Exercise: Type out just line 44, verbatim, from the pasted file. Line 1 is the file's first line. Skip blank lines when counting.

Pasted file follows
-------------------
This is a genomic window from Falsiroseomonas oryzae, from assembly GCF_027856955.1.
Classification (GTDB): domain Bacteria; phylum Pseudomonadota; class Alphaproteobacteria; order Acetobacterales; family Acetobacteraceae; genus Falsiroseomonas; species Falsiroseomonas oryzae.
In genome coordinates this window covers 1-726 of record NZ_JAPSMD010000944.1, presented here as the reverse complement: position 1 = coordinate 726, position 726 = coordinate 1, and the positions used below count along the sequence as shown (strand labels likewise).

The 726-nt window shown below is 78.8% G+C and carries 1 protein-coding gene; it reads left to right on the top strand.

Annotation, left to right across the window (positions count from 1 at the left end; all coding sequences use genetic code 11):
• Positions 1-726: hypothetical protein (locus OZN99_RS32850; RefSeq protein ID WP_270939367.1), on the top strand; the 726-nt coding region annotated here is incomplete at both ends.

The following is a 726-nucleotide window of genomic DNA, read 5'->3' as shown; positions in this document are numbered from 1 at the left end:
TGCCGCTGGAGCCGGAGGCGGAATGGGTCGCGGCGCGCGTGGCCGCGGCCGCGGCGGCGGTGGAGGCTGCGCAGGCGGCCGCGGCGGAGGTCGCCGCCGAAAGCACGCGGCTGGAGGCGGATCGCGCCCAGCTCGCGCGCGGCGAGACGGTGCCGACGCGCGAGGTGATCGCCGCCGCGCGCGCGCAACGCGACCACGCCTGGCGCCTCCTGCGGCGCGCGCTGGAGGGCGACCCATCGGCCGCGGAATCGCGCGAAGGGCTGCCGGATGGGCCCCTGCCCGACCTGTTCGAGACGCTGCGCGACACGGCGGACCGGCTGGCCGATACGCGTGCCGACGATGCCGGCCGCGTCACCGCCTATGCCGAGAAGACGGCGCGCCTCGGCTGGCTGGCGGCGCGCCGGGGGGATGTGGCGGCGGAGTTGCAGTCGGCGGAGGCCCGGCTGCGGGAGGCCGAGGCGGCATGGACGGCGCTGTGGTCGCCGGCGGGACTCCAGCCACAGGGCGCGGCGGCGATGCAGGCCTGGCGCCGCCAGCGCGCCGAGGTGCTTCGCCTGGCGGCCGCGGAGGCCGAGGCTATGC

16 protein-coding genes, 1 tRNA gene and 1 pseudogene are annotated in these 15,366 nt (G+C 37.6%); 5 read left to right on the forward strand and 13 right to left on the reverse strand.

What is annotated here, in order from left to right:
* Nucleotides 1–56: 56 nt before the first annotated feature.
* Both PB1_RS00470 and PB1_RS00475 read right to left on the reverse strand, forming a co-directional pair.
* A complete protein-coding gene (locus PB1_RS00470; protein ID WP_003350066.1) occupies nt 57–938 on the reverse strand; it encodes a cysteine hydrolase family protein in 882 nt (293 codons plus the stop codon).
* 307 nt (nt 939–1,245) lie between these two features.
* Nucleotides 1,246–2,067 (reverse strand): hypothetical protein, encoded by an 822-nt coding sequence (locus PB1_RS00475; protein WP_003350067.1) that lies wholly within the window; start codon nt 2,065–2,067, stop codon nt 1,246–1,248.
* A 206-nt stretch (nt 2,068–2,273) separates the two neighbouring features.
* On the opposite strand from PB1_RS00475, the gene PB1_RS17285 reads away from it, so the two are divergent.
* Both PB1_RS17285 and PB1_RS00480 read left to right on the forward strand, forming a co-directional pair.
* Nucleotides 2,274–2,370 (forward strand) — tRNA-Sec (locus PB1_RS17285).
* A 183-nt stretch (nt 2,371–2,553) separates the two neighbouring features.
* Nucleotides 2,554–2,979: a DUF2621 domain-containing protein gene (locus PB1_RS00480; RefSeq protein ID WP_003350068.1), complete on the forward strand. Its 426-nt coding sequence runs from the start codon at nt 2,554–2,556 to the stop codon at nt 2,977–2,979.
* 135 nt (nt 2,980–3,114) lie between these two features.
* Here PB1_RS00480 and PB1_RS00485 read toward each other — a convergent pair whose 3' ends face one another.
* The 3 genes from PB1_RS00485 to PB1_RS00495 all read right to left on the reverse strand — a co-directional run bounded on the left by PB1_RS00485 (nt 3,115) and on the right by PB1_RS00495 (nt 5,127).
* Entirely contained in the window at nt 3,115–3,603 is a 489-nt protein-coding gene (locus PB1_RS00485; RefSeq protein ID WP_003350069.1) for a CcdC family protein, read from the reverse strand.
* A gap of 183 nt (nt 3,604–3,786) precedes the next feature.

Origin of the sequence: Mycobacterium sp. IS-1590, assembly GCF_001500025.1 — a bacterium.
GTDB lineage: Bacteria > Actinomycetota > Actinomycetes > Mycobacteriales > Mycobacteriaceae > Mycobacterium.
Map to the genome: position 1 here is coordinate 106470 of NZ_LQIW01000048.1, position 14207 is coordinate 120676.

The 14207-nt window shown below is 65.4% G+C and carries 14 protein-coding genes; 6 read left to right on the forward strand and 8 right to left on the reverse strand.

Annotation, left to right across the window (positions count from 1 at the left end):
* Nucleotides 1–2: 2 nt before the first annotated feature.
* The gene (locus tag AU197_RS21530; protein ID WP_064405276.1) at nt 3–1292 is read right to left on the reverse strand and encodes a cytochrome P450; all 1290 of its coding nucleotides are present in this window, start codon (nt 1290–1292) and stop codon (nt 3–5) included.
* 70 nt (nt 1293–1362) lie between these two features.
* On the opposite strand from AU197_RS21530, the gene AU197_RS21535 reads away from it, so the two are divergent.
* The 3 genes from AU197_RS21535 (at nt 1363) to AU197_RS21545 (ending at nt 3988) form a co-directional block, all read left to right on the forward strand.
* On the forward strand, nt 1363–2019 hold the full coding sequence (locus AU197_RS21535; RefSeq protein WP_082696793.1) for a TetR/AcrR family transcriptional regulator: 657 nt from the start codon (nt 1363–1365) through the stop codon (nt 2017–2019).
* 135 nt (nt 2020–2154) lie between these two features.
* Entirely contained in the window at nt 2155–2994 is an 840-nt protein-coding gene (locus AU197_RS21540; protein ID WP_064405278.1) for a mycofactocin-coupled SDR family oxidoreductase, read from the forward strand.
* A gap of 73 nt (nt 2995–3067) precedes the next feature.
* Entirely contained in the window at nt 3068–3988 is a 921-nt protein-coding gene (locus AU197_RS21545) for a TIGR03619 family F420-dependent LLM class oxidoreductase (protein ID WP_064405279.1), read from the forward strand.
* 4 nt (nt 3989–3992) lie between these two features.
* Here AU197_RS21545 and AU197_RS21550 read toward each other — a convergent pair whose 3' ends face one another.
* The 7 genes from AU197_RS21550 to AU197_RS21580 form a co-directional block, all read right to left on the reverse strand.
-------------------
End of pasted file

* The 7 genes from AU197_RS21550 to AU197_RS21580 form a co-directional block, all read right to left on the reverse strand.